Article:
Long-term Outcomes Of Right Mini-thoracotomy Versus Hemi-sternotomy For Mitral Valve Repair
Edward Percy, Sameer Hirji, Farhang Yazdchi, Siobhan McGurk, Spencer Kiehm, Tsuyoshi Kaneko, Prem Shekar, Marc Pelletier.
Brigham and Women's Hospital, Boston, MA, USA.
Objective: Minimally-invasive approaches to mitral valve repair (MVP) have gained increasing attention. Right mini-thoracotomy (RT) and hemi-sternotomy (HS) have each been associated with improved patient outcomes compared with full sternotomy. However, these two minimally invasive approaches have not been directly compared to each other. The aim of this study was to compare long-term survival of mitral valve repair performed through RT versus HS approaches. Methods: We retrospectively identified all isolated MVP performed via right mini-thoracotomy or hemi-sternotomy between October 1998 and June 2018; 100 RT cases and 719 HS cases were selected. Baseline characteristics were compared. Outcomes of interest included postoperative complications, operative mortality and long-term survival. Total observation time was 9901 patient-years. Results: Mean age was 58±12 years in the RT group and 56±13 years in the HS group (p=0.2). Pre-operative characteristics were similar between groups although RT patients had a higher rate of congestive heart failure (40% vs. 19%, p≤0.001). The RT group had longer bypass (143min vs. 112min, p≤0.001) and cross-clamp times (99min vs. 78min, p≤0.001) compared with the HS group. Postoperatively, there were no differences in 30-day reoperation, stroke, atrial fibrillation, or length of stay between the two groups. There were no operative deaths in the RT group and 5 (0.7%) in the HS group (p=1.0). The overall median follow-up time was 12.2 years. Figure 1 shows a Kaplan-Meyer survival analysis where a contemporaneous group of full sternotomy (FS) primary isolated MVP cases was included for reference. At 1, 5, and 10 years, survival was 100% (95% CI 100 - 100%), 95% (95% CI 89 - 100%) and 92% (95% CI 84 - 100%) in the RT group and 98% (95% CI 97 - 99%), 94% (95% CI 92 - 96%) and 88% (95% CI 84 - 91%) in the HS group respectively (p<0.77). Survival in the FS group was 99% (95% CI 98 - 99%), 93% (95% CI 91 - 95%) and 78% (95% CI 73 - 83%). Conclusions: Minimally-invasive mitral valve repair is a safe operation with a 10-year survival of 88-92%. In patients who undergo mitral valve repair via either right thoracotomy or hemi-sternotomy, short and long-term outcomes are similar.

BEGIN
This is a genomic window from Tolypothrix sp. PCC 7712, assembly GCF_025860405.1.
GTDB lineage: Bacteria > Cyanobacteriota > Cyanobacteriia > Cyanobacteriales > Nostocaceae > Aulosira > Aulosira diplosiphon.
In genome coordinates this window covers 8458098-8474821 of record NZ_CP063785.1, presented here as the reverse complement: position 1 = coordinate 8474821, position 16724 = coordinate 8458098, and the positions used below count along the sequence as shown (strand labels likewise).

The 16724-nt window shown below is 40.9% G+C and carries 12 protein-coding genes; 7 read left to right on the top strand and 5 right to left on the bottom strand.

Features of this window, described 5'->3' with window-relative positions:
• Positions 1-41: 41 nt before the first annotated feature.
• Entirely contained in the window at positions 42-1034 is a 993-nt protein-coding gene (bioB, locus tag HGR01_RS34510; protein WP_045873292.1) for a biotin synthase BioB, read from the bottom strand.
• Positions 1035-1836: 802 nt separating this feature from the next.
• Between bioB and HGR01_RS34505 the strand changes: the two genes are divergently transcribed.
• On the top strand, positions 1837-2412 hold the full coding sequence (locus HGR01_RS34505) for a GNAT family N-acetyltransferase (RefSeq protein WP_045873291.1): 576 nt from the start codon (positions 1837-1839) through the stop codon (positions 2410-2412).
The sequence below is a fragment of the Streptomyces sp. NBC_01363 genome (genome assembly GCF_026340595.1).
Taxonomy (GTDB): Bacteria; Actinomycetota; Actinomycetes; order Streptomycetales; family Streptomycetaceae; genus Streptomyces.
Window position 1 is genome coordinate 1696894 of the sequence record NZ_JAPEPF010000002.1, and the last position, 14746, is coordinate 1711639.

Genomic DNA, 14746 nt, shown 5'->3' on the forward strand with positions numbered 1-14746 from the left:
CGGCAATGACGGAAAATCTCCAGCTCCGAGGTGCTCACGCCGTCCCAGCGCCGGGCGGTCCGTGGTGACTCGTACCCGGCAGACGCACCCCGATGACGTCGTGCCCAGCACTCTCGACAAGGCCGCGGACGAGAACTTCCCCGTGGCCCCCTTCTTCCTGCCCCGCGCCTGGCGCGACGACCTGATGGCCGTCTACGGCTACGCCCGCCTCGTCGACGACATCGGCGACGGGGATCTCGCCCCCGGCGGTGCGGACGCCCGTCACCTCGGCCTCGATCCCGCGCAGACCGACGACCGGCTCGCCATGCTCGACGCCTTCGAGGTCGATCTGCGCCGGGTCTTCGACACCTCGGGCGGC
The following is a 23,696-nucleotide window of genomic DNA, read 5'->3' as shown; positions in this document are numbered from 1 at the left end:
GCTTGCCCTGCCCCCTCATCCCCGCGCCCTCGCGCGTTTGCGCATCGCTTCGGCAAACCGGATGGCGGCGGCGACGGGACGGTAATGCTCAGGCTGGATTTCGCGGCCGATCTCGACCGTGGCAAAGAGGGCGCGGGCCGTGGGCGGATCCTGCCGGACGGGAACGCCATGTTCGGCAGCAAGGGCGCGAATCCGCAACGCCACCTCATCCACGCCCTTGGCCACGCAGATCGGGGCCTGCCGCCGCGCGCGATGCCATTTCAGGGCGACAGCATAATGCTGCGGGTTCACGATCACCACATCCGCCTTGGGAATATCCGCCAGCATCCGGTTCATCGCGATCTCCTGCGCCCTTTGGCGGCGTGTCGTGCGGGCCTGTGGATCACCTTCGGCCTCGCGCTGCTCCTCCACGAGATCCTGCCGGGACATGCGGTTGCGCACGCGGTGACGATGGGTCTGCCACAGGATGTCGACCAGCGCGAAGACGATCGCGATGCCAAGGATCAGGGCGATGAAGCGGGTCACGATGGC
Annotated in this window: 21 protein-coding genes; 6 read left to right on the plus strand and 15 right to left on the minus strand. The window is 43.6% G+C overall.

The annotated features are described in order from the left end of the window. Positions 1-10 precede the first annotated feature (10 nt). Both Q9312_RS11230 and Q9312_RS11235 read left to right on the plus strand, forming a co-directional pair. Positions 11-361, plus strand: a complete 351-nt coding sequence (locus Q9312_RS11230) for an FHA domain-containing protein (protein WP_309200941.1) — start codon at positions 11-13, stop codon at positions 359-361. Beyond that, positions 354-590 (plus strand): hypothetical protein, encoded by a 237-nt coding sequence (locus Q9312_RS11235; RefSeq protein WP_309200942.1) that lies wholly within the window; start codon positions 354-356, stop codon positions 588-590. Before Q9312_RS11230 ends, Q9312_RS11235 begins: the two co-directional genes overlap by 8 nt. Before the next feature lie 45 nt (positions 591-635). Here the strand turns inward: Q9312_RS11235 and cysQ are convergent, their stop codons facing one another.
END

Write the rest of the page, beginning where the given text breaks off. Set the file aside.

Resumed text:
LEGEND: Kaplan-Meyer analysis of survival for patients undergoing mitral valve repair by right mini-thoracotomy versus hemi-sternotomy. Full sternotomy group is included for reference.
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